Last week I wrote about the aggravating push/pull characteristics that women experience in some widower relationships. This week I’m going to suggest three things that can help widowers make room in their heart for the new woman. Keep in mind the ideas below are simply suggestions. What worked for me may not work for you. However, if you’re serious about dating again and entering into a committed relationship, then you owe it to yourself and the woman you’re dating to open your heart to her instead of pushing her away and pulling her back every other day.
- Pick a time to grieve – Widowers who start dating within two years of their wife’s death are usually still grieving. So it helps if you can find a specific time to vent, cry, or do whatever is necessary to get feelings of sadness or anger out of your system. After Krista died, I went running every morning. It was the only time of day I allowed myself to focus on her, her suicide, and what I was going to do with my life. Some mornings I swore under my breath for the entire run. Others I came home with tears frozen to my cheeks. Sometimes those runs were downright miserable. However, the benefit of this was I was able to function more or less normally the rest of the day. I could focus on work, other activities, and any relationships I was involved in at the time. Find a place and time of day where you can be alone, then do whatever you need to feel better. It makes it a lot easier to enjoy the rest of the day and open your heart to someone else when you’re not down in the dumps all day.
- Embrace Change and Take Advantage of New Opportunities – Life isn’t static. Every day we learn to adapt to change and take on new opportunities. When a spouse dies, it alters the course of our life forever. But it also opens new doors that will take us on new adventures. In every way my life is better than it was 10 years ago. Why? Because I took advantage of the opportunities that arose. When I fell in love again, I got married. When I had a chance to have a family, buy a new home, move far away, start a new job, write a couple of books, I did all of those too. Life didn’t come to a screeching halt 10 years ago. It just changed. And I took advantage of those changes and now I’m a million times happier. Look at your life now that it’s different. Where would you like your life to be in 10 years? What new opportunities and adventures are awaiting you? Are you taking advantage of them or wishing that life could go back to the way it was?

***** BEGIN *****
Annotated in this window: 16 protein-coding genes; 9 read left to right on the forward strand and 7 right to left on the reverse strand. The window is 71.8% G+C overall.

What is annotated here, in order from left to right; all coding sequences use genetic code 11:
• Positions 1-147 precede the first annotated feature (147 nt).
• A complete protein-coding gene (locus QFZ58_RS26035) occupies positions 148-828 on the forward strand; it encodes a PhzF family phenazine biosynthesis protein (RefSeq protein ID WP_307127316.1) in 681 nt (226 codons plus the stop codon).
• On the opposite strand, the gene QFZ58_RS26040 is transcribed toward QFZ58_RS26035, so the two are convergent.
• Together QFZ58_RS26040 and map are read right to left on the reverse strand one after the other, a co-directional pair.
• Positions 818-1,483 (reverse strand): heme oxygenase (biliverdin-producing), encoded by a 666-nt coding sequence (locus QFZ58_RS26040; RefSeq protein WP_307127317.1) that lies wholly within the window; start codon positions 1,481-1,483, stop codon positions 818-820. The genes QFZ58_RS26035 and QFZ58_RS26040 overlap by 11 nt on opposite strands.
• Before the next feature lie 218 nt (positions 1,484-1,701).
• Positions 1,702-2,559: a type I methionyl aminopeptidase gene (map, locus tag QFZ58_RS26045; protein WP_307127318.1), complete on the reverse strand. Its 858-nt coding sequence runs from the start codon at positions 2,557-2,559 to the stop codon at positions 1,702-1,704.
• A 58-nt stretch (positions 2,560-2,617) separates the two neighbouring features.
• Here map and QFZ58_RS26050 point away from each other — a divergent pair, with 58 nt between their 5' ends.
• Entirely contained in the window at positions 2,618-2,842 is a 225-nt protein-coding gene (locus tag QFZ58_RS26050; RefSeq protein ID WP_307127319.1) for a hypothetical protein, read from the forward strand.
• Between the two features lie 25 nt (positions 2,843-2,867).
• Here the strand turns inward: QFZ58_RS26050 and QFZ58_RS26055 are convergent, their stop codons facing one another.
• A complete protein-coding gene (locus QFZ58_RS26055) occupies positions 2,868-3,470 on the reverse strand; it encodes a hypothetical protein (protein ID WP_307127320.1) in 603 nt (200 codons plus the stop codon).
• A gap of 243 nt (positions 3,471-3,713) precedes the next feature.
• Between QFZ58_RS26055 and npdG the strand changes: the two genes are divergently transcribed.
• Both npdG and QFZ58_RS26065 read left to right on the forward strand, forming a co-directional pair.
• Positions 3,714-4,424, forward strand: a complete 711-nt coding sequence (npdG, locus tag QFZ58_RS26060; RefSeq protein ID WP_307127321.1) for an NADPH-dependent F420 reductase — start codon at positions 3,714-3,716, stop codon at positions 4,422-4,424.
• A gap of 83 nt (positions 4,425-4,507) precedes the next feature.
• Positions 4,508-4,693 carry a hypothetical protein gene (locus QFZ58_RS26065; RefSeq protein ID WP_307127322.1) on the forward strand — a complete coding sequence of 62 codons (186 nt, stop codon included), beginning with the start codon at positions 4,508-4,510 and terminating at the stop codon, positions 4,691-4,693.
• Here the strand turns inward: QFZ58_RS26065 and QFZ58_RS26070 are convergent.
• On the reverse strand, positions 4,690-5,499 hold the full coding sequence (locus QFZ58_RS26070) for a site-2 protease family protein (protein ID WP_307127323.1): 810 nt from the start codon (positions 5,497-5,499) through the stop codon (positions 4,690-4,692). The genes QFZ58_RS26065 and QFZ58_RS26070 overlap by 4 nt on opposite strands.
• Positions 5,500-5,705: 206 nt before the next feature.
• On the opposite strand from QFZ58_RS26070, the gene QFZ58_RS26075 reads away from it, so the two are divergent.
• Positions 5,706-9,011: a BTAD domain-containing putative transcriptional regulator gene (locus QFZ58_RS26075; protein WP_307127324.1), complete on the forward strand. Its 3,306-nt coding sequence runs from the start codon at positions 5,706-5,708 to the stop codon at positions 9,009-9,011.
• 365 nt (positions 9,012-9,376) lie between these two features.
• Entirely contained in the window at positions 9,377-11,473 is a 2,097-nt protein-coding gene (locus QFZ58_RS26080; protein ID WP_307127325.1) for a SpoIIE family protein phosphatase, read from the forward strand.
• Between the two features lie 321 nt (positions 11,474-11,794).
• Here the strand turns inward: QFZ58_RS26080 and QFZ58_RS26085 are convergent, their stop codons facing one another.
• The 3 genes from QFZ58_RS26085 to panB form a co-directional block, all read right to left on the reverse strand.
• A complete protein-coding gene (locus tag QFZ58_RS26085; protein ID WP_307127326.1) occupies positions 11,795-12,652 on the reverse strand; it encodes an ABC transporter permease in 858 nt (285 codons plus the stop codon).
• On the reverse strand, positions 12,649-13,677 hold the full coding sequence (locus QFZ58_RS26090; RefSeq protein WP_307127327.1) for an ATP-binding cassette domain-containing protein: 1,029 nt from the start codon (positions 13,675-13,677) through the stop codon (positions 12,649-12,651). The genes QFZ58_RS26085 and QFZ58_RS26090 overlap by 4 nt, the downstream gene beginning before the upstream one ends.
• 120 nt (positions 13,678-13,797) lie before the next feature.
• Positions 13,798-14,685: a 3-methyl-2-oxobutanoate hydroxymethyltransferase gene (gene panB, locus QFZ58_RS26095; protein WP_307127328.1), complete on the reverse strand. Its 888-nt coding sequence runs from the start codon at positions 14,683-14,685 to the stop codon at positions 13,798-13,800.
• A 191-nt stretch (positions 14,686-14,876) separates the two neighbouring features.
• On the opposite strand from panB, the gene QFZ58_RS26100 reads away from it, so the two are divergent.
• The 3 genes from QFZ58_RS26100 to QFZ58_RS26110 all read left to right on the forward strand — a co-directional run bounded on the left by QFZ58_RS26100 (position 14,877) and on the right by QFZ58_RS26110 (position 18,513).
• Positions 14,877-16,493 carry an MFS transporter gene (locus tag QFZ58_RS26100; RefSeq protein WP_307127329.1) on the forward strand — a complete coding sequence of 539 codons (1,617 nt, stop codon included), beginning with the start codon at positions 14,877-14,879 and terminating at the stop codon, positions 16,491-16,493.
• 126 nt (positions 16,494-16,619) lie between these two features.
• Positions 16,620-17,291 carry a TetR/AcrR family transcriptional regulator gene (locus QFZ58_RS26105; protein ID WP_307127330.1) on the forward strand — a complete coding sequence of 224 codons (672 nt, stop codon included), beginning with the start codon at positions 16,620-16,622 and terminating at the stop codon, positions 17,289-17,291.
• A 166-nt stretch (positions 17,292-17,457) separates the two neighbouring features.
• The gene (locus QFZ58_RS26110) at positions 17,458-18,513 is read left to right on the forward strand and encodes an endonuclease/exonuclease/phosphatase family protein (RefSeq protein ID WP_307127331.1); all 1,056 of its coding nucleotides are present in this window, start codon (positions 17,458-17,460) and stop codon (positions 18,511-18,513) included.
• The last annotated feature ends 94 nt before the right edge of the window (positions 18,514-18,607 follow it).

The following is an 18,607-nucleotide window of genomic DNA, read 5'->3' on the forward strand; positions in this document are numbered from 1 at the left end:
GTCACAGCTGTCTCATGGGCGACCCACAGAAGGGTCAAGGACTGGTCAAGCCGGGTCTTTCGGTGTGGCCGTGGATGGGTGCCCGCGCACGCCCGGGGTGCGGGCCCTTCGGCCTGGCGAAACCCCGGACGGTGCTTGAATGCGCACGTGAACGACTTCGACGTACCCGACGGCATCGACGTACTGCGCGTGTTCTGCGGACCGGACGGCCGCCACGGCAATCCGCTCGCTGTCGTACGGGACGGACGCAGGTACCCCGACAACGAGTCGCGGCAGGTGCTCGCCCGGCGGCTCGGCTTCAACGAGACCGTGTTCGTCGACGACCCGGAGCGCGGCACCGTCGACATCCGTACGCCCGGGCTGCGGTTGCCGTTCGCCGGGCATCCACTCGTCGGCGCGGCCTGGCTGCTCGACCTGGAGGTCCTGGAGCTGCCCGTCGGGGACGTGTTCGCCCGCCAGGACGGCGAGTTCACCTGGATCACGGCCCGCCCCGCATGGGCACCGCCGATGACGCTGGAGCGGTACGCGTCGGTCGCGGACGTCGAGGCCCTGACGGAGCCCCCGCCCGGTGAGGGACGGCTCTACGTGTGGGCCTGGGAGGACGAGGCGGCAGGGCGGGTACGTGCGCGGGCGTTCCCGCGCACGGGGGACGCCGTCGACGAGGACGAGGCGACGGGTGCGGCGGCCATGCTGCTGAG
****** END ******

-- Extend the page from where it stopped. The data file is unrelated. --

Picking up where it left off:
- Losing a Spouse is Nothing New – Grief is all in your head. Even though we think the world’s going to end—it’s not. Losing people we love, including spouses, is part of life. Yes, death of a spouse can be an incredibly difficult and painful experience and I’m not trying to minimize that. However, millions of people lose a spouse every year. Billions of people have experienced the same thing since they were put on the Earth. You’re not going through something people haven’t gone through before. Most people learn how to deal come out better for it. Some of them even remarry and have successful relationships. Quit being selfish and thinking no one understands what you’re going through. Open your eyes and realize how lucky you are to be alive and have the chance to open your heart to someone else. There are people that go their entire lives without finding that special someone. Think how blessed you really are if you can find two wonderful people.
So, widowers, there’s three things to think about. I’d also love to see widowers share with others in section that has helped you open your heart to someone else. For the women reading this, what are things you’ve seen your widower do that have helped him open his heart. I’ll post some of the better comments up here for everyone to read.